Getting to closing in an appreciating market, when the buyer needs a loan (which means the bank requires an appraisal) has always been a challenge as it can be difficult for the appraiser to find adequate sold comparables to justify the sale price if values are going up rapidly.
Well things may have gotten exponentially more difficult with the addition of Fannie Mae's new "tool", Collateral Underwriter.
Collateral Underwriter is a software program which is supposed to be a "risk management tool" that lenders can use to have a "constructive dialogue with the appraiser to resolve specific appraisal questions or concerns".
The reality is that, despite Fannie Mae's protests to the contrary, the program is basically a juiced up Automated Valuation Model (AVM) - think Zestimate on steroids. The problem with Zestimates and all AVMs, including Fannie's new tool, is that they lack the ability to differentiate between geographic locations and we all know the first tenet of real estate is location, location, location! (They also lack the ability to tell which house had 30 cats and a cigar smoker living there but that's a whole other issue.) They all take every sale within a proscribed radius and average the sale price.
I recently had a very telling experience with two of my new listings and their Zestimates. One listing is an updated and upgraded townhouse in a very desirable and well maintained development. The development is small and units don't become available there too often but when they do, they sell well. The other listing is a small, basement level, garden style condo (think converted brick apartment building). The listings are in two different towns.
The interesting thing here is that the Zestimate for the townhouse came in about $25,000 lower than where it will sell because the development it is in is within a certain number of miles from another much larger, more congested and less well maintained development where properties sell for less. Zillow can't tell the difference.
On the other hand, my little basement condo received a Zestimate that is easily $100K more than it would EVER sell for because of it's proximity to another more desirable development that has much larger townhouses (as opposed to the subject property's apartment-like units) and is much more well maintained. Apples to oranges! A newbie real estate agent with the ink still wet on their license would know that, despite geographic proximity, you cannot compare the two developments...but Zillow doesn't know that...and neither does Fannie Mae's new tool.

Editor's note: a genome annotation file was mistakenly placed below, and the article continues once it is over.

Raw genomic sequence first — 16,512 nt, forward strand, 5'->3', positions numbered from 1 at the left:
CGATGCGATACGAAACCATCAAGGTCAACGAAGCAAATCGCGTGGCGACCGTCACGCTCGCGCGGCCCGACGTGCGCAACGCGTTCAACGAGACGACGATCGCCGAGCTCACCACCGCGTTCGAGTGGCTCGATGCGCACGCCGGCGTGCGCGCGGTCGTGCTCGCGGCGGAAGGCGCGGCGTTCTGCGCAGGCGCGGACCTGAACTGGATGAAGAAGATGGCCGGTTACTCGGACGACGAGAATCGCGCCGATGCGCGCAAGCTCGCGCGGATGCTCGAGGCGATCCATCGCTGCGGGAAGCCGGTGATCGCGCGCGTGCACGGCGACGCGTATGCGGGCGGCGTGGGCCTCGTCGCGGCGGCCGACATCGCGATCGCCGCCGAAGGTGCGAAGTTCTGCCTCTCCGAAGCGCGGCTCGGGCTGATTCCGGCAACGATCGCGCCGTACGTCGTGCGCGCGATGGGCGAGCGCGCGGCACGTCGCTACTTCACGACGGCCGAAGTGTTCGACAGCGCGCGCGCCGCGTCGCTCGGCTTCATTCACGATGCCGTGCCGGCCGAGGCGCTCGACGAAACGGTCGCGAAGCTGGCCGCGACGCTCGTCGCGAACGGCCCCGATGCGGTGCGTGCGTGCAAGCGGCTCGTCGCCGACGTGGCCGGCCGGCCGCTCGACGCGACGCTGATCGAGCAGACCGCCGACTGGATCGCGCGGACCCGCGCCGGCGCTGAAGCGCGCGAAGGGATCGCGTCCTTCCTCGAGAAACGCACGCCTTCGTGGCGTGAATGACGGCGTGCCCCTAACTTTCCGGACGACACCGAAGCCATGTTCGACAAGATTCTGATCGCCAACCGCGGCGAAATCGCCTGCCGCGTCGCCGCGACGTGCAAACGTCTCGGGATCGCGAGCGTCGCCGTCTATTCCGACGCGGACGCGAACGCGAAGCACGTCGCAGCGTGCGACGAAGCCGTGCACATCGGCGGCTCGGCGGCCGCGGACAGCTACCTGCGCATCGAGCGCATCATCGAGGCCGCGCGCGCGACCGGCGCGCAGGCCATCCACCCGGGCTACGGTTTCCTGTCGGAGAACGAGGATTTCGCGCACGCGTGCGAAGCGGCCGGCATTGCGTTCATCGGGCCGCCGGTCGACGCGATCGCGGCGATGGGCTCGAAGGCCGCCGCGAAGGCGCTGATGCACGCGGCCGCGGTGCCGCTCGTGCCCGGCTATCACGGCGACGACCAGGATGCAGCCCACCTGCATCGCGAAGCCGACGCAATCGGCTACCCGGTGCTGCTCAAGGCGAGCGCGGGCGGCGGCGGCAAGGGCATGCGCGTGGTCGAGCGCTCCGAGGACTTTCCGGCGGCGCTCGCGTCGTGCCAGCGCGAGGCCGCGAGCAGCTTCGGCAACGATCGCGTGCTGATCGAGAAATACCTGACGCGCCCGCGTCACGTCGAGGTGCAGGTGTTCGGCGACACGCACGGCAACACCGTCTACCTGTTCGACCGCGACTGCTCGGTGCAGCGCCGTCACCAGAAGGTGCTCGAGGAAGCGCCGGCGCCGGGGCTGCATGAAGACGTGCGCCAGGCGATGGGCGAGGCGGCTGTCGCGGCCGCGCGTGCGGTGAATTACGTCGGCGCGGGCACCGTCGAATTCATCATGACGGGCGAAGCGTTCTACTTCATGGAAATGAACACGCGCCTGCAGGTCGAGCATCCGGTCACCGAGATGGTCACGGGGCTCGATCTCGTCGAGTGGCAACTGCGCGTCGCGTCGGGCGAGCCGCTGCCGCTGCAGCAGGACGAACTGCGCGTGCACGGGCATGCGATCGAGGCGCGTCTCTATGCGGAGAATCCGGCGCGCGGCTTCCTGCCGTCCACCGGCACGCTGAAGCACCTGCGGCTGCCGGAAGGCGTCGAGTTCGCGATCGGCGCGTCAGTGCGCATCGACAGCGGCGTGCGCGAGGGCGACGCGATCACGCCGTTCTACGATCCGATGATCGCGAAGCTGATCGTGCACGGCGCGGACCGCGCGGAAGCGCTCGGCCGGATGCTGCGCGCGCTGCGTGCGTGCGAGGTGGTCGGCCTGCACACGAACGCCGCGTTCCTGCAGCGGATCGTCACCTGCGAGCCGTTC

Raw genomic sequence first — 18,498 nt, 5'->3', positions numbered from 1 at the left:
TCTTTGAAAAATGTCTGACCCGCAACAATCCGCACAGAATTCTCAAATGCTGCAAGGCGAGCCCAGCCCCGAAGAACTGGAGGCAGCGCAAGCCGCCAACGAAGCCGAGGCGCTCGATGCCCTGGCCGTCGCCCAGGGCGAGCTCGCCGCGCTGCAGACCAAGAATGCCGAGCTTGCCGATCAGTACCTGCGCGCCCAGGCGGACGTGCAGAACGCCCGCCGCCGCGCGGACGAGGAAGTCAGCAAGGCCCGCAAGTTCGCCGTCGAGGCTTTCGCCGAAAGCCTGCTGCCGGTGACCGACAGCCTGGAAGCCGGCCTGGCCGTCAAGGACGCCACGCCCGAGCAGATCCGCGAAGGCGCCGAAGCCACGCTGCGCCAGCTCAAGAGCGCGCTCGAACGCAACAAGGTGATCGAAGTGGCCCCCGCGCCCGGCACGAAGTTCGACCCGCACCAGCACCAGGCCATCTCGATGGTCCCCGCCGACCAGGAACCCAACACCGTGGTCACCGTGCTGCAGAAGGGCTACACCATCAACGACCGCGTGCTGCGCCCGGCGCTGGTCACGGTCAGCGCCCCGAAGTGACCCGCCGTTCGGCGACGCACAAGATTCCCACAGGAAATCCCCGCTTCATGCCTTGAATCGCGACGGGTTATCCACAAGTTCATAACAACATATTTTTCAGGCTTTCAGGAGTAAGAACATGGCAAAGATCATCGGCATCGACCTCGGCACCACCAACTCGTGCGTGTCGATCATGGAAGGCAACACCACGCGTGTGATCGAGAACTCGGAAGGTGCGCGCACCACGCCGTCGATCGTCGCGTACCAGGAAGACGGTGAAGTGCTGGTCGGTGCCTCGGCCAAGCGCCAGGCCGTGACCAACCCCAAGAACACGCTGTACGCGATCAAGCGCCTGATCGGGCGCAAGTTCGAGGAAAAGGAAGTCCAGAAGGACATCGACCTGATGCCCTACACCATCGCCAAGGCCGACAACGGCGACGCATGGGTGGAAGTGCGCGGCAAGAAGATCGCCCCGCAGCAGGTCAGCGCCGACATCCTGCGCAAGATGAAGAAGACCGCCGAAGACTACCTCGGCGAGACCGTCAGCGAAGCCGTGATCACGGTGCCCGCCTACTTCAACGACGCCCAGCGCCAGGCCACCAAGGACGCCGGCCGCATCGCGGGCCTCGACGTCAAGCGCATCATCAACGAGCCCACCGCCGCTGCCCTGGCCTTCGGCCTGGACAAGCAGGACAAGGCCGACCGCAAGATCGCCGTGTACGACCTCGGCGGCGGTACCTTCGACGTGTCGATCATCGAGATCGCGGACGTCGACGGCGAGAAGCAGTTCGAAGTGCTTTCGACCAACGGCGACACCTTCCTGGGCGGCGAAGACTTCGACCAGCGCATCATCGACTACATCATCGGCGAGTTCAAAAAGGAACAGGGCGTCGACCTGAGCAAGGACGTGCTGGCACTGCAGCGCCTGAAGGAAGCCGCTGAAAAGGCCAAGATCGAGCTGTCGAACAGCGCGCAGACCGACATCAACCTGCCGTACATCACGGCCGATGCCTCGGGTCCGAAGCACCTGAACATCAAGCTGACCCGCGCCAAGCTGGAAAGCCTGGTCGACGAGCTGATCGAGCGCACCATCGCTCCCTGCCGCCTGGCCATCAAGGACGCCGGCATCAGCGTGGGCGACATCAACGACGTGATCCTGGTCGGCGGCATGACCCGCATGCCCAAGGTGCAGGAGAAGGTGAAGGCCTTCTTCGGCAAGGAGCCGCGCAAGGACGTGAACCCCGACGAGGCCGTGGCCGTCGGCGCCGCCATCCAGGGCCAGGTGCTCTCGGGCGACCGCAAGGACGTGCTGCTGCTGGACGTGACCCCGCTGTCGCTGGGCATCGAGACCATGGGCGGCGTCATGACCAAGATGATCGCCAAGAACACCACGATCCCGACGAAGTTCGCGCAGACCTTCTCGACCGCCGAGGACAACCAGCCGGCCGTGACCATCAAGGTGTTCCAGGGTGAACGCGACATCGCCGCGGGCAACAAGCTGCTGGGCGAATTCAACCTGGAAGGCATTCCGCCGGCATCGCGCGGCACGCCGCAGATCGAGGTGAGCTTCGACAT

And that, my friends, is the problem. This new tool will potentially generate numerous erroneous comps which will raise flags (interestingly, Fannie admits that comps that come in above the appraisers value WILL NOT raise a flag but comps that come in below WILL raise a flag) which will cause appraisers to either spend a lot of time justifying the comps they did use and justifying why they did not use the comps that CU comes up with OR they will have to go with the lower comps.
Will this sink your sale? The National Association of Realtors has reported an uptick in the number of contracts that have fallen through in the last three months because of appraisal issues and The Mortgage News Daily recently published an article which indicated that there has been a sudden increase in appraisals reflecting market values well below what has been expected. Mortgage News Daily queried their members about this phenomenon and Fannie's new tool was mentioned more than frequently.
What can you do as a seller? The first thing is to just be aware that this is going on so that you can make realistic and informed decisions about the sale of your home and your next purchase and the second is to realize that listing your home for a price that is beyond the most recent (truly) comparable sold comps is probably not going to end well.
For a realistic evaluation of your home's value, you can contact me at 603-490-5344.
P.S. This appraisal issue does not just affect Southern NH home sales. It is a national issue.